Budget projection outlook ‘gloomy’

Published 9:01 pm Tuesday, February 8, 2011

Dire budget predictions have alarmed legislators, who feel as though it may be time to start “tightening their belts” when it comes to spending for the Education Trust Fund and the General Fund.

Joyce Bigbee, Alabama’s Legislative Fiscal Office director, warned legislators at a budget hearing Tuesday that the outlook for the state’s 2012 fiscal year seemed a bit gloomy.

“Alabama public schools and colleges in the 2012 fiscal year, which starts Oct. 1, could see a drop of as much as $687.6 million in combined spending from the state Education Trust Fund and federal stimulus money compared to this year,” Bigbee said.

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Bigbee’s estimate assumes that Gov. Robert Bentley will not impose proration and that Alabama’s city and county school systems will spend all of the $149.5 million in federal stimulus money approved by Congress last year.

“It’s going to be some dire times,” said Rep. Alan Boothe (R-Pike County). “The projections suggest that money will be real short and it’s probably going to create ‘belt tightening’ like we’ve never seen before.”

And, he’s not ruling out proration. “I think there could possibly be proration,” Boothe said. “Governor Bentley is real optimistic about the General Fund because of some revenue sources that have been identified, which could serve as a possible relief for some of the problems within the General Fund. However, I still think we’re looking at proration to some degree in the Education Trust Fund.”

The General Fund may receive an estimated $263 million windfall in fiscal 2012 from the Alabama Trust Fund, which is the state’s savings account that collects royalties paid to the state by companies that pump natural gas from offshore.

Although this is a significant sum of money, Boothe still maintains that cuts in the Education Trust Fund is something Alabama needs to prepare for.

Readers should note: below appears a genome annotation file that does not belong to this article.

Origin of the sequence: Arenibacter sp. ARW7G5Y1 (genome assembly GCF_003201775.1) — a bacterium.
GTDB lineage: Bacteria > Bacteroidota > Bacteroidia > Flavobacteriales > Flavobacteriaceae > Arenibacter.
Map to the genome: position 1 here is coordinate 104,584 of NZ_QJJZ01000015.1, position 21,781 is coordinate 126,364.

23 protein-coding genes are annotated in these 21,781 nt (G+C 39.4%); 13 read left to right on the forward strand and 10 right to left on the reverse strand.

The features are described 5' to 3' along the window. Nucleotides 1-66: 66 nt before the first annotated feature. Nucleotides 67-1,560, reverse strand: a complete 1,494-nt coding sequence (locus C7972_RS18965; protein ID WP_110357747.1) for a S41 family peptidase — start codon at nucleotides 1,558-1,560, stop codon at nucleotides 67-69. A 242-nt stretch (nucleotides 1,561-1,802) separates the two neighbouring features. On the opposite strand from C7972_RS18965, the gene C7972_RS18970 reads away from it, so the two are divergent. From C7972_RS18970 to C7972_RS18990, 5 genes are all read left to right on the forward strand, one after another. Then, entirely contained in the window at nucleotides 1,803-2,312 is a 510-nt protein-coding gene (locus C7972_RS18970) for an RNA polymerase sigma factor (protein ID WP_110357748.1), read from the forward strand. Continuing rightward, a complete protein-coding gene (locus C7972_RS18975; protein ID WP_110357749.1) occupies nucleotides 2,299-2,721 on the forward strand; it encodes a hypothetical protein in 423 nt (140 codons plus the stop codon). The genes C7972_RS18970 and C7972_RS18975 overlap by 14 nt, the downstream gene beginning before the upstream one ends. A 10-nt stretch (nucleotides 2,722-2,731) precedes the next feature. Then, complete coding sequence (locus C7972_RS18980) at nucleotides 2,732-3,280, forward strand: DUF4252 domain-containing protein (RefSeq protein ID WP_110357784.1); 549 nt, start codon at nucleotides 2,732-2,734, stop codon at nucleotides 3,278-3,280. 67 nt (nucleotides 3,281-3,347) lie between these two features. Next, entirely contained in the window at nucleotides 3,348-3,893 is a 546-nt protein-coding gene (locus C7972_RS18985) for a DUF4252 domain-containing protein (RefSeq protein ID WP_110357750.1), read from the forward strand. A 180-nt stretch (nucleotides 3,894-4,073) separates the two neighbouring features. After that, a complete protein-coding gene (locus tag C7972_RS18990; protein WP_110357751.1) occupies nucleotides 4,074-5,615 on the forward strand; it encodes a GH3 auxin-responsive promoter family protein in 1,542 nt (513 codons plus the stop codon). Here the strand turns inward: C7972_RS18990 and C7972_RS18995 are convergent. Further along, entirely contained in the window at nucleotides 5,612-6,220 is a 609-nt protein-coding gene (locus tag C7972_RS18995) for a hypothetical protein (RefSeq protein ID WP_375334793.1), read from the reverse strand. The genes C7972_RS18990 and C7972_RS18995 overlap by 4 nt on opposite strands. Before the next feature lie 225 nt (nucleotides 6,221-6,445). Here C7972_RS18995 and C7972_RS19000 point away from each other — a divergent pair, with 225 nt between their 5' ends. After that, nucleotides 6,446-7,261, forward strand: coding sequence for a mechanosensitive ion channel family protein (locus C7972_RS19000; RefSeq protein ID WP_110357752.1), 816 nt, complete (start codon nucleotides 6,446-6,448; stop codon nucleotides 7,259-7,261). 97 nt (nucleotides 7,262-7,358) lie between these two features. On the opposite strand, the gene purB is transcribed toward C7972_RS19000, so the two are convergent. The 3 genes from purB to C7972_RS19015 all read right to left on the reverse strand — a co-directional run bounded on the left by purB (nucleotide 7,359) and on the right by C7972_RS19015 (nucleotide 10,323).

Boothe says that the picture is still unclear as to what the revenue will actually be when the time to implement some degree of proration comes, but that he thinks proration is a reality that will have to be dealt with in the coming year.

Rolling-Reserve Budgeting is an issue, which Boothe anticipates will be brought up and discussed.

“It’s an issue that will be coming up and something that we’ll be dealing with, in hopes of coming up with a rolling-reserve budgeting formula where we would budget based on last year’s money,” Boothe said.

“That way, you don’t spend the money unless you know you have the money coming in.”

With the budget predictions as dire and gloomy as they are, Boothe foresees a number of steps that need to be taken in order to alleviate some of the financial pressure.

“I think what’s going to have to happen is every school system and everybody in the

General Fund are going to have to tighten their budgets down,” Boothe said. “We’re going to have to look at every dollar expenditure and we’re going to have to look at doing things better and cheaper. It’s going to be hard doing things the way we are based upon the amount of money that we’ve got.”

Boothe anticipates a clearer picture of the budget projections for fiscal 2012 within the next week or so, depending on the information divulged by budget experts during budget hearings over the next couple of days.

“We’ll still need a little more time in order to see what the projections are from these experts that supposedly are the ones that handle our budgets,” Boothe said.